On the Front Lines of Organizing
Sitting on a bench in Washington Square Park, the cold November air biting at her blue headscarf, Fadumo Osman is tired but in good spirits.
It has been a long week. Not 48 hours have passed since Donald Trump was elected President of the United States, and Osman, a CAS junior, has spent the previous day consoling her fellow students and dealing with her own emotions.
“It was really the first time where I couldn’t tell someone that it’s going to be okay,” Osman says. “I felt wrong saying it.”
Despite this, she tries to keep things in perspective and lend her shoulder to others who need it. As we talk, she recognizes a student walking by. “How are you doing, dear? Are you doing better?” The young woman nods, and Osman smiles a little. “I’ll see you tonight.”
In a few hours, Osman will speak at the Rise Above Hate rally hosted by the Muslim Students Association. More than anything else, she wants the community to stand up for the most vulnerable among them.
As the political director for the College Democrats, Osman has been instrumental in helping give a voice to marginalized students since she came to NYU — people like herself, a black Muslim-American whose dad came to Canada as a refugee in 1989 to flee political unrest in Somalia, with her mother following a year later. When she was five, her family immigrated to the Bay Area in California.
This wealth of experience probably has something to do with why she switched her academic focus from biomedical engineering, which she saw as too specialized, to computer science and social and cultural analysis after freshman year. She wanted to use her passion for technology to create tools that would help everyone.
The College Democrats and [email protected], a student-run group for those geared towards coding and designing, were among the first clubs she joined on campus, attending meetings as a meek and soft-spoken freshman. Two years later, she is on the executive board of the former, bringing a unique perspective as the only woman of color in the group’s leadership.
Early on, she felt frustrated by the lack of action on campus by the College Democrats. She freely questioned whether or not they were active enough in the community, reminding them that, as liberals, it was important to get out and fight for the rights of others.
“I started realizing that organizing didn’t just mean we all got together and talked for an hour over food,” Osman says. “We support our brothers and sisters with whatever they are doing, on campus or off campus.”
This is part of what drives her work — her understanding that inaction is unacceptable, even if it means calling out close friends of hers.
Beyond this, she’s using her technology skills to organize. In the months leading up to the election, she created a website to encourage Muslim women who may not have been politically active in the past to register to vote, leading her to help found the American Muslim Women PAC.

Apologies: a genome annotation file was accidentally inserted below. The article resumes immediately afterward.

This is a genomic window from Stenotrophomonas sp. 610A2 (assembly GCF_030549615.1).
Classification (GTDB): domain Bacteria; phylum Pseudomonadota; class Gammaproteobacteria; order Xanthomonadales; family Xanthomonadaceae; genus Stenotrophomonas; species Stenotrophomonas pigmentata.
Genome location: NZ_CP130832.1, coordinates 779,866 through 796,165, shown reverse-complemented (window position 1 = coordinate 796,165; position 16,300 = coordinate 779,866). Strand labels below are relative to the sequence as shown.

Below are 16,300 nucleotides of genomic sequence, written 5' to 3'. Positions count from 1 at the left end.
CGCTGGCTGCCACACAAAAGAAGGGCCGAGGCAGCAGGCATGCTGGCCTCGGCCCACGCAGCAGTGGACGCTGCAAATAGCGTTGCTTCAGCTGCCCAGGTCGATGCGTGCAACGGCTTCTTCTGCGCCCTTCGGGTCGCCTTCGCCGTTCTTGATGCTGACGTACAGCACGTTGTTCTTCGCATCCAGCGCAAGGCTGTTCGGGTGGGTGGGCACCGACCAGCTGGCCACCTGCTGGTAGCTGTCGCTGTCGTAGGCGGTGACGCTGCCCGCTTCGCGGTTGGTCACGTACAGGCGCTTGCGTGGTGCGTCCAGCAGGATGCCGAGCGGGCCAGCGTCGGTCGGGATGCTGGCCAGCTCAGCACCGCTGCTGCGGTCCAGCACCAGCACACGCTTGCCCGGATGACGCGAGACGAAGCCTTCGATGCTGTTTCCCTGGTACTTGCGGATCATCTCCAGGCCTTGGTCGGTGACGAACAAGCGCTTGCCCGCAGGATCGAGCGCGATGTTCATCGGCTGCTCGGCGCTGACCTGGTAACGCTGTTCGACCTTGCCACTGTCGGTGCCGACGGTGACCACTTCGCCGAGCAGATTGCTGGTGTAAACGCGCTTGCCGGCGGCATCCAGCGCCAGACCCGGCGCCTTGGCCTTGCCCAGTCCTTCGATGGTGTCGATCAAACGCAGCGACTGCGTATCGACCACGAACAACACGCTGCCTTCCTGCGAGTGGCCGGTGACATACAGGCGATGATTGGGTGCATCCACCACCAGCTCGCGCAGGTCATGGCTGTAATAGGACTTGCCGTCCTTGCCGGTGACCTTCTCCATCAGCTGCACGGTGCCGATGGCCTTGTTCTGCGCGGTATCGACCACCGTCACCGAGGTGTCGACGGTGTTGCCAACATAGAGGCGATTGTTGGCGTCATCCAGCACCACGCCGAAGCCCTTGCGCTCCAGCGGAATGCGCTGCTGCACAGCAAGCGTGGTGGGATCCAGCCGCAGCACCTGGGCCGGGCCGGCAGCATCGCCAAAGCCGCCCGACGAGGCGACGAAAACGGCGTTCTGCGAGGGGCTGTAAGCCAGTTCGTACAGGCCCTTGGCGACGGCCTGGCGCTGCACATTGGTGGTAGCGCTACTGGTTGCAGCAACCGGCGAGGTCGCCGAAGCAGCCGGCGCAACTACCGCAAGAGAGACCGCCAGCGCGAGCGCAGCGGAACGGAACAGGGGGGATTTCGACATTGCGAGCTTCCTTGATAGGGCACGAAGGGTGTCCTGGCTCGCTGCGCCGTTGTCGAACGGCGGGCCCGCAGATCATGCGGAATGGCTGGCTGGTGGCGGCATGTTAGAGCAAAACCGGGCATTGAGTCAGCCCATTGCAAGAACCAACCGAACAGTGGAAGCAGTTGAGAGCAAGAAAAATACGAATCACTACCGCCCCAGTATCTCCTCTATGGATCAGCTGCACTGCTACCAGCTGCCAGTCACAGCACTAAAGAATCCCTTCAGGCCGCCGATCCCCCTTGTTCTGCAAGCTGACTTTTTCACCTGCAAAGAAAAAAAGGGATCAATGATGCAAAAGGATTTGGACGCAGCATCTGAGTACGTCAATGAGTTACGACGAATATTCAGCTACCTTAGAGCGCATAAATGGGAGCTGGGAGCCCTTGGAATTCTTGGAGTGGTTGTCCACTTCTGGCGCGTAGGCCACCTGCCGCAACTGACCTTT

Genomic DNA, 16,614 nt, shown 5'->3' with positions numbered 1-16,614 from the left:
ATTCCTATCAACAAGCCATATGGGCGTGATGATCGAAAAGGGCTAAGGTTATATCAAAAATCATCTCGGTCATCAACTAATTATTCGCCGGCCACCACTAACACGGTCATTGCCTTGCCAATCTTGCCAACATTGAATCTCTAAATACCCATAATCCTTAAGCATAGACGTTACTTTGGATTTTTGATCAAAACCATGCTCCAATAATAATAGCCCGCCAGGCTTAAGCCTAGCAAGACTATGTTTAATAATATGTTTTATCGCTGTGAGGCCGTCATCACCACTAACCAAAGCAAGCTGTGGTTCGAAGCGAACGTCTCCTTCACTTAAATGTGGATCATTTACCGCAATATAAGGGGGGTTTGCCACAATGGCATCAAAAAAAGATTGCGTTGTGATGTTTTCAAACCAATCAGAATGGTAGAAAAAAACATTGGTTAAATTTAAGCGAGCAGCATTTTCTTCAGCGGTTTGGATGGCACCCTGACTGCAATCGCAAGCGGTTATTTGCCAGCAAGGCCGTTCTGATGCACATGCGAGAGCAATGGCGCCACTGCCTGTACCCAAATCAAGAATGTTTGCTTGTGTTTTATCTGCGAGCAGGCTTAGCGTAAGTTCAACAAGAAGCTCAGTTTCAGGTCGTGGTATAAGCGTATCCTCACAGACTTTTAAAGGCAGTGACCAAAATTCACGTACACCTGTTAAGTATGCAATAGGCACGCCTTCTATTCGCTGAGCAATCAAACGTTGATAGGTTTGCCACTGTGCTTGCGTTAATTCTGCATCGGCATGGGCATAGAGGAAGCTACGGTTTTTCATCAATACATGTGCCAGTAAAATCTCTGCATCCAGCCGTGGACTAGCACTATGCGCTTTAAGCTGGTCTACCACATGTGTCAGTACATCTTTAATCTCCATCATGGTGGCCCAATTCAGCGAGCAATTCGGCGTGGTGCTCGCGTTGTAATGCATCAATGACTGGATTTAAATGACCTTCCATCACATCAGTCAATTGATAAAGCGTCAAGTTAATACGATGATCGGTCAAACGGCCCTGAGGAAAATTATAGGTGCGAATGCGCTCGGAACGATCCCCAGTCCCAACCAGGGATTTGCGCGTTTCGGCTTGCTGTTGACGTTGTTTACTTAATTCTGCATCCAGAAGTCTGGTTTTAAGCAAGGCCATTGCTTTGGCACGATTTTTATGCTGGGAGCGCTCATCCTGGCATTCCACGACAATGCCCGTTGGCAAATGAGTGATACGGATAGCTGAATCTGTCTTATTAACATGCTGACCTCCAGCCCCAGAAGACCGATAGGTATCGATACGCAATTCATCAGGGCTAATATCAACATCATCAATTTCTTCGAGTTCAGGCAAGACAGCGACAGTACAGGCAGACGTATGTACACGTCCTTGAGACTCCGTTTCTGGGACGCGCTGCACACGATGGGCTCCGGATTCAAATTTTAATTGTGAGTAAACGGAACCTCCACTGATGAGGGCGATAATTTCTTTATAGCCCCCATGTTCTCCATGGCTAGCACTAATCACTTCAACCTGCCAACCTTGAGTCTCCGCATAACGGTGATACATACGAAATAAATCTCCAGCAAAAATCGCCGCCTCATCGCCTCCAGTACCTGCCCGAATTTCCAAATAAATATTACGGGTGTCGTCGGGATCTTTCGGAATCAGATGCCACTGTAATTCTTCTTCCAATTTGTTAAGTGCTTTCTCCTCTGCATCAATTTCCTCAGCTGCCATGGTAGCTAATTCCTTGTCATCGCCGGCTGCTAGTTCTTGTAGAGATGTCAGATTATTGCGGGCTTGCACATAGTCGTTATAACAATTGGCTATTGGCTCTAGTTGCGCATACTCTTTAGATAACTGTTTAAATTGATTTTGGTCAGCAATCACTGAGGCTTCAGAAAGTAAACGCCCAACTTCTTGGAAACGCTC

“I saw that the narrative was shifting from us just being victims and our friends sympathizing with us to us actually taking control and getting work done,” Osman says.
That’s not to mention her work with the New York State College Democrats and her time spent interning at Facebook. She has a keen sense of the ways she can take advantage of technology and data to advocate for others. Others struggle to hone this skill, but Osman has displayed it so gracefully that others who work alongside her can’t help but envision something larger.
“I could see Fadumo as a technology executive challenging the paradigms of computing while championing diversity in her organization,” says Freia Lobo, who has worked with Osman at [email protected] “She has strong beliefs and values, and she channels those into execution.”
Her penchant for execution is rooted in her curiosity for the individual; more than anything, she wants to know what makes you tick. It’s a sense of awareness that the political sphere could use right now, which Michael DeLuca, the president of the College Democrats, recognizes.
“I see her creating new tools for youth political engagement, pushing more women to get involved in STEM and spreading messages of love,” DeLuca says. He can even see her running for office one day. “We’ll all be better off when our representatives are more like her.”
These are lofty goals, but for now, Osman is taking it one step at a time, which means speaking her mind about the political challenges of today. Back at the Rise Above rally, she stirs the crowd speaking about her sister, a student at UCLA, who had been harassed by Trump supporters the night of the election. A long week, indeed.
She urges the hundreds listening attentively that just showing up isn’t enough. The last time they had gathered like this was in support of the Black Student Union last year — a fight that, in Osman’s eyes, tapered off too much. She wants to know who kept organizing after that rally, and who is willing to keep up the fight now?
It’s a question that may make some uncomfortable, and it’s not always easy for her to ask it, but that’s okay, she says. For her, complacency is not an option, no matter how many people she has to call out.
“We’ve been doing the work,” Osman says to the crowd. “Now it’s time for all of us to come together.”
Read the rest of Influential 2016 here.
Email Alex Bazeley at [email protected]
Alex Bazeley is the Editor-in-Chief for the Washington Square News. Hailing from Oakland, he is a junior studying journalism and metropolitan studies....
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